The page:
Photo courtesy of Disney Pixar
Three members of Sidelines saw “Finding Dory” opening weekend and were all pleasantly surprised by the sequel to Pixar’s “Finding Nemo”, but for different reasons.
Nostalgic, but original:
Thirteen years after Nemo first touched the butt, I glued mine anxiously to a cinema seat to see if Pixar could successfully recapture the underwater magic in “Finding Dory”. I went in excited but skeptical, knowing that the only two animated movies to ever have successful sequels were “Shrek” and “Toy Story”. Fortunately, Disney knocked it out of the park.
I was completely tantalized by “Piper”, Pixar’s newest and arguably best short film. I was wooed by the dazzling animation and charming plot, leaving me optimistically primed for the main feature.
Most notably, the movie was successful because it had a hearty mix of new plot and characters coupled with some familiar friends from the original. Too often sequels mimic the original, but while “Finding Dory” played to the viewers’ nostalgia, it also had an individual storyline that made it a solid standalone movie. When it came to incorporating new and old characters, I would say they Crush-ed it.
In true Disney fashion, spunky, quirky Dory was able to find adventure but also tug on the heart strings. I, an adult watching a kids movie, shed a few tears as Dory relentlessly pursued her parents. Sure, nostalgia and exorbitantly priced movie tickets contributed to my reaction, but Pixar’s notoriously emotional storylines were the main source of my waterworks.
Any movie that can make you laugh and cry is worth seeing, but if it also has well-animated talking fish, it’s almost a guaranteed grand slam.
-Sarah Grace Taylor, Editor-in-Chief
There is a common misconception in the film industry that movies catered to children need to be simplified. This misconception favors the notion of films with nothing to offer but bright colors and one dimensional characters. “Finding Dory”, however, does not subscribe to this idea. The long awaited sequel manages to hold the attention of the young ones while entertaining deeply insightful messages regarding the importance of self-belief and family.
Creating a sequel to any highly popular movie is a feat in itself. “Finding Dory”, however, more than rises to the challenge. The first thing the audience will notice about the movie is the strong animation work. The defined colors and realistically expressive digital characters make for a believable underwater world and an engaging film. Another element that cements this family film is the pitch-perfect character interactions and development. Many characters are given necessary time to completely develop and receive intriguing story arcs. Dory, in particular, swims through a fervently emotional arc that establishes both an impressive morale and added dimension to the character. The supporting cast are all terrifically voice acted, and the talent goes a long way to produce quality humor. “Finding Dory’s” comedy comes in rapid-fire succession, the jokes are overwhelmingly hit over miss, and the combinations of physical and dialogue-based humor makes “Finding Dory” a riot to sit through. All of these elements give the audience ample reason to care for these characters. One cannot believe how likable and relatable the everyday problems of a group of fish can be, and the more the animated characters interact, the more the audience becomes invested in their every word.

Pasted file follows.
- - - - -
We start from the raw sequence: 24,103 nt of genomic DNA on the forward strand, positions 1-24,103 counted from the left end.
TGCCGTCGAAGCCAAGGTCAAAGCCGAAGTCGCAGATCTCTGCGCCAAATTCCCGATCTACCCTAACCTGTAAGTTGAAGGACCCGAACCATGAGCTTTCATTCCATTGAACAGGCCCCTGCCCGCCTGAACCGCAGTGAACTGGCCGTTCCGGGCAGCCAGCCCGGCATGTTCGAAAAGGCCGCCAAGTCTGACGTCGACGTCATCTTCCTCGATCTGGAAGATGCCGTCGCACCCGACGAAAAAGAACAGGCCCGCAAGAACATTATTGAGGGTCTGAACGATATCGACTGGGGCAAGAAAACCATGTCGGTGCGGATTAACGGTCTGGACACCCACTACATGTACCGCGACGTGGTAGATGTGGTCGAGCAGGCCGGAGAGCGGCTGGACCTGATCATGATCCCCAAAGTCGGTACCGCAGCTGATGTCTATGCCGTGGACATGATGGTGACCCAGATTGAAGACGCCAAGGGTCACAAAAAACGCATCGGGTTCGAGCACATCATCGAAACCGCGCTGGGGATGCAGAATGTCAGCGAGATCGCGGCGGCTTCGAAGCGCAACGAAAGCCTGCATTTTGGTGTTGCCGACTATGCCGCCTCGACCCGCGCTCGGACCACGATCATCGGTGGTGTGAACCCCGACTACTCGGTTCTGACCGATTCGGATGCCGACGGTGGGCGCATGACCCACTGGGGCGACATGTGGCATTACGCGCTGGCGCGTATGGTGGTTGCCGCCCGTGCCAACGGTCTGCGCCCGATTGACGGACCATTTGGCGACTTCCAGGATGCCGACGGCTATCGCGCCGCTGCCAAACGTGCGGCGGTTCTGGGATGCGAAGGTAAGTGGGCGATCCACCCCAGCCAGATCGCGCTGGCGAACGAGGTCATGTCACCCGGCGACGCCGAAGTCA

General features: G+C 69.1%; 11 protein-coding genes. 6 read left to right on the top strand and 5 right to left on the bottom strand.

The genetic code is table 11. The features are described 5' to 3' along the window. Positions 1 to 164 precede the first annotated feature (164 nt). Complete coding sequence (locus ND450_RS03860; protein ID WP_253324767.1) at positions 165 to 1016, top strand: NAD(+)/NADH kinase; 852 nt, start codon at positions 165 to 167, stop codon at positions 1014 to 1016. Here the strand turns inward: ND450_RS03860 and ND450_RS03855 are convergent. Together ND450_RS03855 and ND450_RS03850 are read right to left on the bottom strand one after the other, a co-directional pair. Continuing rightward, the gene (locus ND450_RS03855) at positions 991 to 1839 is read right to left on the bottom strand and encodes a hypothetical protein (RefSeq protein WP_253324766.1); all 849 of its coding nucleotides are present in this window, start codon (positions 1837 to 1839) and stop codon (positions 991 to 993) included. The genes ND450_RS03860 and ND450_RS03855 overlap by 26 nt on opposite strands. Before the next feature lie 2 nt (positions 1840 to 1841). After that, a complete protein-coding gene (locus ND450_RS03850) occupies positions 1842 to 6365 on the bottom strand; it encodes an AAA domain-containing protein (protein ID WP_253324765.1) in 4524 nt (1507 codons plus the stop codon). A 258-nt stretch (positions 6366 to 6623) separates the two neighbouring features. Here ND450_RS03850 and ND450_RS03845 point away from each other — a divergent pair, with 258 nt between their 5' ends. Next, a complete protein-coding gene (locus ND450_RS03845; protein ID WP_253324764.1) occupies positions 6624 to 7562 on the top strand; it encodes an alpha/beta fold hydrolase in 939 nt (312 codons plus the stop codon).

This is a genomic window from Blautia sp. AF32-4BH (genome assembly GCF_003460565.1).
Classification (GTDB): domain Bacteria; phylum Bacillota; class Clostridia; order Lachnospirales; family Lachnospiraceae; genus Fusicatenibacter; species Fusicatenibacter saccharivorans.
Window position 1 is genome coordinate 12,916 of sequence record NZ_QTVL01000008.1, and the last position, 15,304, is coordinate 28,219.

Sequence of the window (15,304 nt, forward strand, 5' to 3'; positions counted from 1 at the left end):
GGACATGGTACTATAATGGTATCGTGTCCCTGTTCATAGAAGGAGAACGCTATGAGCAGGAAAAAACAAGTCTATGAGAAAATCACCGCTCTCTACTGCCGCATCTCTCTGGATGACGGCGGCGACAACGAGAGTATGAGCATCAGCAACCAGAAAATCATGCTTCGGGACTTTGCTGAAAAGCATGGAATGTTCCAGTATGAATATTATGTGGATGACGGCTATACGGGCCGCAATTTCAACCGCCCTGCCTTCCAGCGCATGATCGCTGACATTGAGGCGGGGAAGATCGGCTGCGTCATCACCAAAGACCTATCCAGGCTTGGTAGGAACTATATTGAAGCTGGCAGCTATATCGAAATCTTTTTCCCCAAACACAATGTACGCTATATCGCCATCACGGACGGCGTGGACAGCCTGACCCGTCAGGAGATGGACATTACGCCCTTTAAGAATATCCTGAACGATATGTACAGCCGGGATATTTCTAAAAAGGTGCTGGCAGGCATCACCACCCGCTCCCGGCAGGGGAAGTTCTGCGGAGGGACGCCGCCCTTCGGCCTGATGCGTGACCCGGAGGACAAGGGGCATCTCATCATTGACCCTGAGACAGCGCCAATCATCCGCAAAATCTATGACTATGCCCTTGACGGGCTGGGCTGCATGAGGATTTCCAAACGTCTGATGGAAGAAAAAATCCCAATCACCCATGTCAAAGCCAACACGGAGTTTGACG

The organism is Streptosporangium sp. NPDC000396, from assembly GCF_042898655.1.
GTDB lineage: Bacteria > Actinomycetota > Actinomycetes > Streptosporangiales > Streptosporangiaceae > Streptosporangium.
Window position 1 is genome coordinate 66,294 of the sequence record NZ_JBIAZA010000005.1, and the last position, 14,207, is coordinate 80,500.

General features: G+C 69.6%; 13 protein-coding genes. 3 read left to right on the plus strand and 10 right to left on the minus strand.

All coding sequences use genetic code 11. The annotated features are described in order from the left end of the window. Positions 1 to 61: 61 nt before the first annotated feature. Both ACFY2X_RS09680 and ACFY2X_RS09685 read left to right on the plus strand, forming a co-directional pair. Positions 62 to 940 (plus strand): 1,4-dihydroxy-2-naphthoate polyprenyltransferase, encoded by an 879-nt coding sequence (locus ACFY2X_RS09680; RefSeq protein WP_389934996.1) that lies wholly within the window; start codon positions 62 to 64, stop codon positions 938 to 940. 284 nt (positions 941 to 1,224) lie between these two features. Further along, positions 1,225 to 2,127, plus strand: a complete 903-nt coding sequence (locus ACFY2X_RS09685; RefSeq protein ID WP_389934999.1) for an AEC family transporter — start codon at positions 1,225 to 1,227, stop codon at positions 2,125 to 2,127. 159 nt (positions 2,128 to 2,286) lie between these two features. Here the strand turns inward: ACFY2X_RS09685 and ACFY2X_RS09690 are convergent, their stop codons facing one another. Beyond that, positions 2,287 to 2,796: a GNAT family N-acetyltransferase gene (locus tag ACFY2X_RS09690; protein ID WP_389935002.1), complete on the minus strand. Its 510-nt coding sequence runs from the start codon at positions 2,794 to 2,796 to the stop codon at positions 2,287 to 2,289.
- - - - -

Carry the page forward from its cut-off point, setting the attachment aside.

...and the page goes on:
“Finding Dory” moves beyond just a worthy sequel to a popular film. As thought provoking as it is hilarious, it stands neatly on its own and is never overshadowed by its predecessor. Strong character, a relevant moral and some of the best digital animation one can see makes it well worth the wait. Pixar has been a reliable producer of quality content in the past, and with “Finding Dory”, it looks like they will continue to swim upstream.
-Andrew Wigdor, Staff Writer
The much anticipated “Finding Nemo” sequel did not disappoint the inner 7-year-old in me. Over the many oohs, ahhs, and even wails of the children in the theatre, you see the story of Dory unveil.
Voiced by Ellen Degeneres, Dory reveals a little more about herself in her self-titled sequel than she ever did in “Finding Nemo”. And as much fun as it used to be, “Finding Dory” will finally leave the overused quote of “P. Sherman Wallaby Way Sydney” to rest — hopefully. The whale-talk is still up for grabs, though.
The animation was great with vivid, bright imagery and that, alone, is enough to keep your attention. Typically, sequels can be a little boring compared to the original, but the writers keep the storyline of “Finding Dory” fresh and interesting with the various twists and turns caused by Dory’s memorable memory loss.
The theme of the huge ocean in “Finding Nemo” is replaced by a Marine Life Institution in California. A majority of the weirdness occurs in here, as we meet some of Dory’s childhood friends while she is on the search for her parents.
“Finding Dory” is hilarious and fresh.
If you’ve ever wanted to see an octopus drive a truck, go see “Finding Dory”.
-Jamie A. Cooley, Assistant Lifestyles Editor
To contact Lifestyles Editor Olivia Ladd email firstname.lastname@example.org.